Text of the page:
Flash of Silver…the leap that changed my world
Rite of Passage Eight –A Taste of Things to Come–
(1951 to 1953) Age 17-19
Q: A vow: There are very few opportunities to make a vow before God in a religious ceremony. Do you think it might actually make a difference from other ‘legal’ promises?
Treena and I married in St. Mildred’s Anglican Church in Tenterden, Kent UK on September 22, 1955.
We stood side by side in this 9th Century Church and repeated our vows in the same honored fashion, nothing added –just the plain vows made before…God!
I wondered at the time if it made any difference –would we have a happier life together because we made promises to each other in front of God?
Neither of us were religious or had any relative who was, so it was only by casual observation that we had any idea how people of faith behaved…those we saw, in passing, seemed to be like anyone else; maybe quieter…more sober?
I had made some kind of pledge when joining the British army that had included Godandcountry in one elongated word but that was what was required of me, so I said it!
This was different and it felt different. We had chosen a Church wedding and felt that saying words before God might be a good idea.
So…what about now?
Words spoken can come back to haunt us, the ones we often regret. In this case the words we spoke came back to bless us; we were so glad that we said them and that somehow we had recognized that God just might be listening.
Later, in 1994, we returned to St. Mildred’s and all alone in that small stone church, we repeated our vows –this time with our new faith adding full meaning to the same words.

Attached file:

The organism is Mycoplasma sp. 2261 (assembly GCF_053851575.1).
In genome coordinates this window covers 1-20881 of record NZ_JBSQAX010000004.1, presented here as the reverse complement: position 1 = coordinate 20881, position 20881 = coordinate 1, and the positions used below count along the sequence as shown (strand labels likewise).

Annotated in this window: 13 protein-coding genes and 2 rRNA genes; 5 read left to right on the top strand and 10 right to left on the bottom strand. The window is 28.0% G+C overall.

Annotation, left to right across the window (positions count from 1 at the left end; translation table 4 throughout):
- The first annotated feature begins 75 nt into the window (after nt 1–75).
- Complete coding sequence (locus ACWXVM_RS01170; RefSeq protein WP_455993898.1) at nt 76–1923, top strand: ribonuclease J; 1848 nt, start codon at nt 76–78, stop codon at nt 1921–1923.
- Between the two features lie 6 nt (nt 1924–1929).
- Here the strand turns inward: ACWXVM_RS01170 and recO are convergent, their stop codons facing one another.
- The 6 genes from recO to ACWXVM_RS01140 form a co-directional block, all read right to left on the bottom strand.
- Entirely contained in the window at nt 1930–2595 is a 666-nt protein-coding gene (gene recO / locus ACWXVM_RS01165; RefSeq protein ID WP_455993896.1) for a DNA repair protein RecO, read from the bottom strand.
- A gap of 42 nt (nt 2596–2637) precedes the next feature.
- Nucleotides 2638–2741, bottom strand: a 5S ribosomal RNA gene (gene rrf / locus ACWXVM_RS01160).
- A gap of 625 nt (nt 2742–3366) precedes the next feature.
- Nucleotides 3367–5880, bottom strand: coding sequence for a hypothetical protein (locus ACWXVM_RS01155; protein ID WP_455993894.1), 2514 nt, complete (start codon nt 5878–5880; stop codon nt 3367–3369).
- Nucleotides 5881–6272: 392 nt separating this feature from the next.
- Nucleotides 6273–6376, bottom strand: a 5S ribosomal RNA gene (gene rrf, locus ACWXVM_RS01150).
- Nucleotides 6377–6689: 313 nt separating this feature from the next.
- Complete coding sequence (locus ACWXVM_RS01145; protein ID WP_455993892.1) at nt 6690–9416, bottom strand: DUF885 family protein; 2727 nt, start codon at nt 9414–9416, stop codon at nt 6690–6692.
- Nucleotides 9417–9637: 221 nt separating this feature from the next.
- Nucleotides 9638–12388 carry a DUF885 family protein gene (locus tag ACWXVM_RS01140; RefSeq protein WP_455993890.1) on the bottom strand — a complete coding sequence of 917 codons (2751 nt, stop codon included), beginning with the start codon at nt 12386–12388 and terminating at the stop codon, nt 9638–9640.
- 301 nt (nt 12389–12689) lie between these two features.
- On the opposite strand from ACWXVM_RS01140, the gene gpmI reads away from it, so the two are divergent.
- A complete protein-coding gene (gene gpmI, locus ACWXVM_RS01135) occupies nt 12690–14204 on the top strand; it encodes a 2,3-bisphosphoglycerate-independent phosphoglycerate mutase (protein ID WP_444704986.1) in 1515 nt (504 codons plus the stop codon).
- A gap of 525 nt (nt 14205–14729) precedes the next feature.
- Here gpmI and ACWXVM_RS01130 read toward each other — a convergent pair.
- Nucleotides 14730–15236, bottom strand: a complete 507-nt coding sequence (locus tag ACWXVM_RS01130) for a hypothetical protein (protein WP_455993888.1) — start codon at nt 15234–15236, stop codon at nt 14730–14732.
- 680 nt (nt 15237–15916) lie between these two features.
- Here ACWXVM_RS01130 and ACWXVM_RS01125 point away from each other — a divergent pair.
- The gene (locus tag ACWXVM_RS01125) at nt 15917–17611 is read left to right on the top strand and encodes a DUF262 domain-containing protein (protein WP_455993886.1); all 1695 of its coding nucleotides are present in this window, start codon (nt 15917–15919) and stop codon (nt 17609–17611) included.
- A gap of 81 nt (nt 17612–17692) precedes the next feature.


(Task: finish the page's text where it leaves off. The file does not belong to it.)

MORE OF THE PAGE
Do I believe that vows made are different when God is included? Well yes, I do. There is something very, very serious, for example; when we are asking to lay our hand on the Bible and tell the whole truth and nothing but the truth, there are legal consequences if we tell a lie and maybe other less obvious results.
In the same way, when the President vows to protect and defend the constitution of the United States and uses the Bible to recognize that the vow is before God, then there are global consequences if he or she fails to do so.
I don’t see obedience to the keeping of a vow as a kind of self-protection from a dire consequence; I see it more as an outward declaration of the need to recognize God as our Supreme Authority who has our best outcome at heart.
I’m so very glad we said our vows and had almost sixty years in which to honor them…we were blessed.
P.S This week I read Treena’s poem a perfect friend